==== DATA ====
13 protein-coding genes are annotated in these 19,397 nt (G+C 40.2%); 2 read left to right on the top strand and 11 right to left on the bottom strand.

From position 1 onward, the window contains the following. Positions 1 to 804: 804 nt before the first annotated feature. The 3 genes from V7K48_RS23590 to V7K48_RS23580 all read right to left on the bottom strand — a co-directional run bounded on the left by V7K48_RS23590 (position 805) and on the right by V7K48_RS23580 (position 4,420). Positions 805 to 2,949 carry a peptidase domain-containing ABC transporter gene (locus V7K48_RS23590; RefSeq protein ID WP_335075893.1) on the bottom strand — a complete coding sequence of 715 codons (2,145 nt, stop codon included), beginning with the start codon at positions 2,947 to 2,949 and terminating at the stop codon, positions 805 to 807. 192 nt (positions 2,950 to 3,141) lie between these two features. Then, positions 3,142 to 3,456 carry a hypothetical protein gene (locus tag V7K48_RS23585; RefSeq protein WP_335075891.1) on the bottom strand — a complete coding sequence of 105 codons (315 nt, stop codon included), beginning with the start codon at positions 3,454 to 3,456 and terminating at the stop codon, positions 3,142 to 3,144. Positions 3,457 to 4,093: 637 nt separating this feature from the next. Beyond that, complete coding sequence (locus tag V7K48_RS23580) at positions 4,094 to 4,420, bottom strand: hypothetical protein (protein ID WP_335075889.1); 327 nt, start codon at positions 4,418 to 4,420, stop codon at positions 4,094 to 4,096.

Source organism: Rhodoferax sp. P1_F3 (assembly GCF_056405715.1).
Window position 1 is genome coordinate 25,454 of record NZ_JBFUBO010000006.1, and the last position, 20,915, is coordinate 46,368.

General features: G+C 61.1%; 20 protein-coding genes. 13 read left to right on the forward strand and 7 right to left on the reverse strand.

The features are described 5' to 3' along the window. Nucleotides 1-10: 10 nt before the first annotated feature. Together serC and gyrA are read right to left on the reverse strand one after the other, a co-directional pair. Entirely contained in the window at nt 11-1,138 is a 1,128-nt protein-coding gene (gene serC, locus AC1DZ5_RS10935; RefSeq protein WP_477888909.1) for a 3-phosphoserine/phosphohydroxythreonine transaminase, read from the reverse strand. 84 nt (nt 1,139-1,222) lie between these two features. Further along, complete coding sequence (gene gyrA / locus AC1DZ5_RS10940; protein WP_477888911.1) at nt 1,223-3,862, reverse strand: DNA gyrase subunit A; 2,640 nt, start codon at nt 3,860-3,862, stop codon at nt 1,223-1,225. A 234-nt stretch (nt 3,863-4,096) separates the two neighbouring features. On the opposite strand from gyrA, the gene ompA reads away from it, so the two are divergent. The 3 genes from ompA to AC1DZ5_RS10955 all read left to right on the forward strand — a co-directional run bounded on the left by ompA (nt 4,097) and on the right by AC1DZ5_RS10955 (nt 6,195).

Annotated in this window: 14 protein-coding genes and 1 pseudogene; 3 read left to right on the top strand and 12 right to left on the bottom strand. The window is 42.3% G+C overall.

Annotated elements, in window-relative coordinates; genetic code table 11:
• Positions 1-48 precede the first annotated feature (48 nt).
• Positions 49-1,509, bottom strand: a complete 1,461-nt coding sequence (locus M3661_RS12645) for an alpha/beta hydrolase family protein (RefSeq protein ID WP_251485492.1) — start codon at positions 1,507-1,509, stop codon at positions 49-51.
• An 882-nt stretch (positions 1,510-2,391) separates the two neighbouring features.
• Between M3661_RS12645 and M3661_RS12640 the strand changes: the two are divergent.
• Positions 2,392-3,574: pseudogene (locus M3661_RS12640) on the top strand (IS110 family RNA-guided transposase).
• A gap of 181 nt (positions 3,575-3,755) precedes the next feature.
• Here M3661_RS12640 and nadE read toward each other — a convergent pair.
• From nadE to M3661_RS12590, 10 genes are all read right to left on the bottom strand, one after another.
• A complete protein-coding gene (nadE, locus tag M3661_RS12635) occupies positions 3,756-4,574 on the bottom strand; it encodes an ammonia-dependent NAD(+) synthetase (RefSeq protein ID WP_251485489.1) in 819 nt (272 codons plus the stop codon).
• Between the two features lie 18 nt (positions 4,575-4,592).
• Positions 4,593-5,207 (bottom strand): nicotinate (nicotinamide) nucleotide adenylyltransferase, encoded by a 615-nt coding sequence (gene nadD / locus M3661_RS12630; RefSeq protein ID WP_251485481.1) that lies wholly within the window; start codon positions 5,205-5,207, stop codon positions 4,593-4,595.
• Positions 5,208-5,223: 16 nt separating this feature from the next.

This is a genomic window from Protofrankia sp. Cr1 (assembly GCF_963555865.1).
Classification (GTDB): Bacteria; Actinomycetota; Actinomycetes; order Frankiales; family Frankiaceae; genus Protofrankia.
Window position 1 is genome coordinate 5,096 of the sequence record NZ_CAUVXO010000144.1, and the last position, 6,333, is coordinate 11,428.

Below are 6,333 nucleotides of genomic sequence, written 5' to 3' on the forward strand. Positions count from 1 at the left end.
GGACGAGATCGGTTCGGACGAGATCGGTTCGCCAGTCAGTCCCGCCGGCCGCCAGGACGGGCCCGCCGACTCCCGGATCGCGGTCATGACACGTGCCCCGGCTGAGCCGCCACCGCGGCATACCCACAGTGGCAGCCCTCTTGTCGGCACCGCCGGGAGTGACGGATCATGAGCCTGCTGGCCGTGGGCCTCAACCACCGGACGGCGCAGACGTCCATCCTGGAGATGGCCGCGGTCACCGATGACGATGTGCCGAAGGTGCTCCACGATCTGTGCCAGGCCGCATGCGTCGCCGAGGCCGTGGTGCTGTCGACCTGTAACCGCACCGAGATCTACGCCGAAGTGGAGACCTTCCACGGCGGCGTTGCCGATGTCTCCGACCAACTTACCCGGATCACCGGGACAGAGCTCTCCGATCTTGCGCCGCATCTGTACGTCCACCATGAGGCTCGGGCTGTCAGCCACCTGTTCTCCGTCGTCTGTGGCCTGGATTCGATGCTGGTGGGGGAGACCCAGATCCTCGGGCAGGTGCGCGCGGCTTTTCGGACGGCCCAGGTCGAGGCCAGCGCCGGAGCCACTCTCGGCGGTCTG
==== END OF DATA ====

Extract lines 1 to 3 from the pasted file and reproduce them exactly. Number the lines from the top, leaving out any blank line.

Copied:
13 protein-coding genes are annotated in these 19,397 nt (G+C 40.2%); 2 read left to right on the top strand and 11 right to left on the bottom strand.

From position 1 onward, the window contains the following. Positions 1 to 804: 804 nt before the first annotated feature. The 3 genes from V7K48_RS23590 to V7K48_RS23580 all read right to left on the bottom strand — a co-directional run bounded on the left by V7K48_RS23590 (position 805) and on the right by V7K48_RS23580 (position 4,420). Positions 805 to 2,949 carry a peptidase domain-containing ABC transporter gene (locus V7K48_RS23590; RefSeq protein ID WP_335075893.1) on the bottom strand — a complete coding sequence of 715 codons (2,145 nt, stop codon included), beginning with the start codon at positions 2,947 to 2,949 and terminating at the stop codon, positions 805 to 807. 192 nt (positions 2,950 to 3,141) lie between these two features. Then, positions 3,142 to 3,456 carry a hypothetical protein gene (locus tag V7K48_RS23585; RefSeq protein WP_335075891.1) on the bottom strand — a complete coding sequence of 105 codons (315 nt, stop codon included), beginning with the start codon at positions 3,454 to 3,456 and terminating at the stop codon, positions 3,142 to 3,144. Positions 3,457 to 4,093: 637 nt separating this feature from the next. Beyond that, complete coding sequence (locus tag V7K48_RS23580) at positions 4,094 to 4,420, bottom strand: hypothetical protein (protein ID WP_335075889.1); 327 nt, start codon at positions 4,418 to 4,420, stop codon at positions 4,094 to 4,096.

Source organism: Rhodoferax sp. P1_F3 (assembly GCF_056405715.1).